Referring again to FIGS. 7 and 8 of the drawings, in addition to serving the function of determining the depth of the blade traverse line 39, the springs 34 also serve to facilitate upward movement of the forward blades 17 and the rear blades 18 upon encountering an obstacle such as a rock 14, lying beneath or on the surface of the soil 38. Upon such an occurrence, the respective forward blades 17 and rear blades 18 which encounter the rock 17 or other obstacle are caused to move upwardly in the direction of the arrow against the bias in the springs 34 and when the obstacle is traversed, the blade returns to the depth of the blade traverse line 39, as illustrated in FIG. 7. As heretofore described, the tension in the springs 34 can be increased to force the forward blades 17 and rear blades 18 downwardly with a greater force, by tightening the adjusting nuts 30 on the spring rods 27 and increasing the tension in the springs 34. Conversely, the pressure exerted on the underlying soil 38 by the forward blades 17 and the rear blades 18 can be reduced by loosening the adjusting nuts 30 on the spring rods 27 and decreasing the tension in the springs 34.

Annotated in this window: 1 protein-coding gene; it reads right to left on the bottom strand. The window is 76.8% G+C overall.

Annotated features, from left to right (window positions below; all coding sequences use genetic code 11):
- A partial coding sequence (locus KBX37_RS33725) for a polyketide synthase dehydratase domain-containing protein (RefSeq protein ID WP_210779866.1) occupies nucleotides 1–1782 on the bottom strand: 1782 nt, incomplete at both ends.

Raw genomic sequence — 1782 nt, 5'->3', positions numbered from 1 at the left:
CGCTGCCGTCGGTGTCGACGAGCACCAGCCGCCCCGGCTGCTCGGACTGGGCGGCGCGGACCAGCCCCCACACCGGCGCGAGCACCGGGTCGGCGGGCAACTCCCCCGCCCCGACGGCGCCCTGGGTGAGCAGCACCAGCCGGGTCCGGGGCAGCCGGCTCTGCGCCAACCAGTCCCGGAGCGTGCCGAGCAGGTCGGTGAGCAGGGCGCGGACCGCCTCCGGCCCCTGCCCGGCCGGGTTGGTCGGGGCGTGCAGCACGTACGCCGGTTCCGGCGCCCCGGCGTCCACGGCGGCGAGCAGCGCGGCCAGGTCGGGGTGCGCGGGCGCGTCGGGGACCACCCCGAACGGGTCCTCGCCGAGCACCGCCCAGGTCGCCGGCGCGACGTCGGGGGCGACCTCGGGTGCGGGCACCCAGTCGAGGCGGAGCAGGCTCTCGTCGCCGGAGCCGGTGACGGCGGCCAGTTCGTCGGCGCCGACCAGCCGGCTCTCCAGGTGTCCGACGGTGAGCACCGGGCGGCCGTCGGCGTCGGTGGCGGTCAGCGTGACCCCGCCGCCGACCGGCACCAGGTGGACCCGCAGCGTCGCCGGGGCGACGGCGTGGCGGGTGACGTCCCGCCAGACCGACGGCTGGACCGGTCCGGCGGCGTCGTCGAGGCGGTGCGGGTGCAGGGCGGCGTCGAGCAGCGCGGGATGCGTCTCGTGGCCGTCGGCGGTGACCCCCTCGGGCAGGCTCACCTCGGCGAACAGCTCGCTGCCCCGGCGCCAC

It will be appreciated by those skilled in the art that a selected number of the forward blades 17 and rear blades 18 can be mounted on the slide member 2 as deemed expedient and necessary, depending upon the size of the meadow or field to be traversed and the tractor to be used. Furthermore, the forward blades 17 and rear blades 18 can be arranged in preferred front and rear, staggered relationship as illustrated, or a desired number of forward blades 17 only, utilized. In the alternative, a desired number of rear blades 18 only can be utilized, as deemed expedient and necessary by those skilled in the art. Furthermore, the size and spacing of the forward blades 17 and rear blades 18 can be varied to suit the size and desired blade arrangement in the sod cutting apparatus 1; typically, in a most preferred embodiment of the invention, the forward blades 17 and rear blades 18 are about 20 inches in diameter.